The Day We Made You Cut Your Hair (for I.L.)

Content warning:
This post and song contain references to the Canadian Residential Schools system
and Missing and Murdered Indigenous Women, Girls and Two-Spirited.

This week we’re delving into Dark Little Ones, the new album released on February 4 by Canadian singer-songwriter and musician Kieran West. Each day, we’re looking at one of the nine songs in the collection, and I’m including Kieran’s notes about his songs. For more about my son’s music, please visit the first post in this series, “Staying Home.”

Today’s song, “The Day We Made You Cut Your Hair (For I.L.),” is a powerful ballad that conveys the oppression of and atrocities against Indigenous Peoples in what is now North America and, specifically, during the period of what was called the Indian Residential Schools system in Canada. From the 1870s to the 1990s, these institutions stole 150,000 Indigenous children from their families in a deliberate attempt to erase their traditional culture and languages. Thousands of children died from abuse and neglect, and the survivors and their families suffer devastating multi-generational trauma because of this genocidal act carried out by the Government of Canada and the Catholic Church, which administered the schools on behalf of the government. (Please see my post on Robbie Robertson’s “Golden Feather” for further details about this system.) The United States government conducted a similar program.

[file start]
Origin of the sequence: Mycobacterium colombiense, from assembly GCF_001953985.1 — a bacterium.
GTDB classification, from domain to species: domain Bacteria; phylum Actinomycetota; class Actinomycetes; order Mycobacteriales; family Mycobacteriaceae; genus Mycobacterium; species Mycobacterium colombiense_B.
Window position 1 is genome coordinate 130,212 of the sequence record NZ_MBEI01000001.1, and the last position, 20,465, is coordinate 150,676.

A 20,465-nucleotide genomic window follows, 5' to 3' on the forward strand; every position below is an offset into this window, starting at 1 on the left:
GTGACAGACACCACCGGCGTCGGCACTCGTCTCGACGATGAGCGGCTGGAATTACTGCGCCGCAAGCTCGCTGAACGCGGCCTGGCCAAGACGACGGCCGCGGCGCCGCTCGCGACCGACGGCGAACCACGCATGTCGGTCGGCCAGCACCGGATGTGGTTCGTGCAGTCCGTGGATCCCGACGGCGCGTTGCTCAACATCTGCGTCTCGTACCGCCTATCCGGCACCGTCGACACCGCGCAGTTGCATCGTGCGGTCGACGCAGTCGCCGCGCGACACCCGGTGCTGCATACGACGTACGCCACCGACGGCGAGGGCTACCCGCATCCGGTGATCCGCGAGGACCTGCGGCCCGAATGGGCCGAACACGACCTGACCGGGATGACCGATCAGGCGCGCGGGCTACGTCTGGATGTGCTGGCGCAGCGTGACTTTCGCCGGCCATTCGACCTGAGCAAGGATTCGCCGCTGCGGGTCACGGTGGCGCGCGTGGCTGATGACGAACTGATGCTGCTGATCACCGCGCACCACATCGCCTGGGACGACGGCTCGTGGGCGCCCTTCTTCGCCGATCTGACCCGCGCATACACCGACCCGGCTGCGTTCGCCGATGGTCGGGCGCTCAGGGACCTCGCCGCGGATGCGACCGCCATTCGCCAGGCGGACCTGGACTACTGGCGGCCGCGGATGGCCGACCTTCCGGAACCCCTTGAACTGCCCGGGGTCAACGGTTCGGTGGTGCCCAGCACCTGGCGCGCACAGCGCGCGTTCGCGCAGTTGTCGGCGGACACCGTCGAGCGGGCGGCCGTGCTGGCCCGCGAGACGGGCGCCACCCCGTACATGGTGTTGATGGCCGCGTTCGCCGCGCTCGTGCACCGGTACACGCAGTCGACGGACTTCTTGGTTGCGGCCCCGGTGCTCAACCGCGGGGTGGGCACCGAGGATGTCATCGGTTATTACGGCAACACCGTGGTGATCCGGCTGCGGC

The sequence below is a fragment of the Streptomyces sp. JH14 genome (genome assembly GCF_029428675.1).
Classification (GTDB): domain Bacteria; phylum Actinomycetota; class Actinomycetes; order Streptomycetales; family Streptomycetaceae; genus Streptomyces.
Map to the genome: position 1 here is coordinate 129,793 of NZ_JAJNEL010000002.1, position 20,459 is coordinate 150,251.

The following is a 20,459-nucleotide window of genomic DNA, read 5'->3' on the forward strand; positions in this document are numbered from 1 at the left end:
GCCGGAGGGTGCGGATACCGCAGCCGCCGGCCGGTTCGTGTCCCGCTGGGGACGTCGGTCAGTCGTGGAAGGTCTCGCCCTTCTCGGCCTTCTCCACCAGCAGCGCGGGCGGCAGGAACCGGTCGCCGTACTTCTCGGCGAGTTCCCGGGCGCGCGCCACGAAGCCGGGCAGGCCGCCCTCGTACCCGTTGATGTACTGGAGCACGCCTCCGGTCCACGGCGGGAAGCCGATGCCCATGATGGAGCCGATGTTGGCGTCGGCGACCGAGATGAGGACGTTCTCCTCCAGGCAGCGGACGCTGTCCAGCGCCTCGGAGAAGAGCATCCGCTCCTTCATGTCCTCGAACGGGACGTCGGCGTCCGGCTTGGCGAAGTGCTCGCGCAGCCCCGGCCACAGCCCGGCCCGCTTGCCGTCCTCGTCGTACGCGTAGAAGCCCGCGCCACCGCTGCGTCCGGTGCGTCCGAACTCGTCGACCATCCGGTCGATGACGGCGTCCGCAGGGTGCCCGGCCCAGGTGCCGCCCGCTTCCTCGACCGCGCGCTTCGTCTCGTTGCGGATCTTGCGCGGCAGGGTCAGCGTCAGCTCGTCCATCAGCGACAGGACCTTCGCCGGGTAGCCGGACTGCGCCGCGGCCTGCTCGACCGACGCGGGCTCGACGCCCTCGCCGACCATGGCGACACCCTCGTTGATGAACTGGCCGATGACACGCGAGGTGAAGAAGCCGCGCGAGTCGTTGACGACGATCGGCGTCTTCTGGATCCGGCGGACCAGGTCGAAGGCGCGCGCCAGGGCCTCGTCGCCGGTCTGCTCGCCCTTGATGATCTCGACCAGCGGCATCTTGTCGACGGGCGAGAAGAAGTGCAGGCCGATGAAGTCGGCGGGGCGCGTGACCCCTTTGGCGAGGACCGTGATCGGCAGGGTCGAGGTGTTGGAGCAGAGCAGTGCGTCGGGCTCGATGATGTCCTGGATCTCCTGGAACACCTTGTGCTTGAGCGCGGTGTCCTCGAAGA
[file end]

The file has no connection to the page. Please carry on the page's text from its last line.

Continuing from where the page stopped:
Kieran says this about his motivation to write the song: “This is a song I wrote for a very important person in my life. It was inspired by an experience he had when he was young of being teased for his long hair. It reminded me so much of the kind of thing that happened to his ancestors when they were forced into residential schools.

“I know many people my age did not learn about residential schools when they were young. When I was in grade 5, we had a survivor come to our school and taught us about the horrors that occurred there. It shaped a big part of how I view the world. I remember specifically learning about how the males of some nations would only cut their hair when someone in their family died, and that when the priests were cutting their hair at the schools, many of the children were confused and thought their family members had died. That stuck with me.

“The words in this song are very intentionally chosen. The use of words like ‘we’ are my attempt at taking accountability. Many settler Canadians argue that because they are not personally responsible for the residential school system, they do not have anything to be sorry for. This is false. Settler Canadians, especially white Canadians, have a vast responsibility in reconciliation. We benefit from living in a country like Canada, and the benefits we enjoy come at the direct expense of Indigenous Peoples. The wealth of this nation comes from the exploited resources that Indigenous Peoples once engaged in a symbiotic relationship with.

“As of 2021, the Canadian government had completed 8 of the 94 calls to action by the truth and reconciliation commission. This is unacceptable. It is also unacceptable that many of us have seemingly moved on from the issue. Just because we are somehow over the initial shock of the bodies found in Kamloops does not mean that this search is not continuing. It is. The number has reached nearly 2500.

“Nothing will bring those children back home. We need to work together to build a system in which every child does matter. This is not our reality, but it must be.”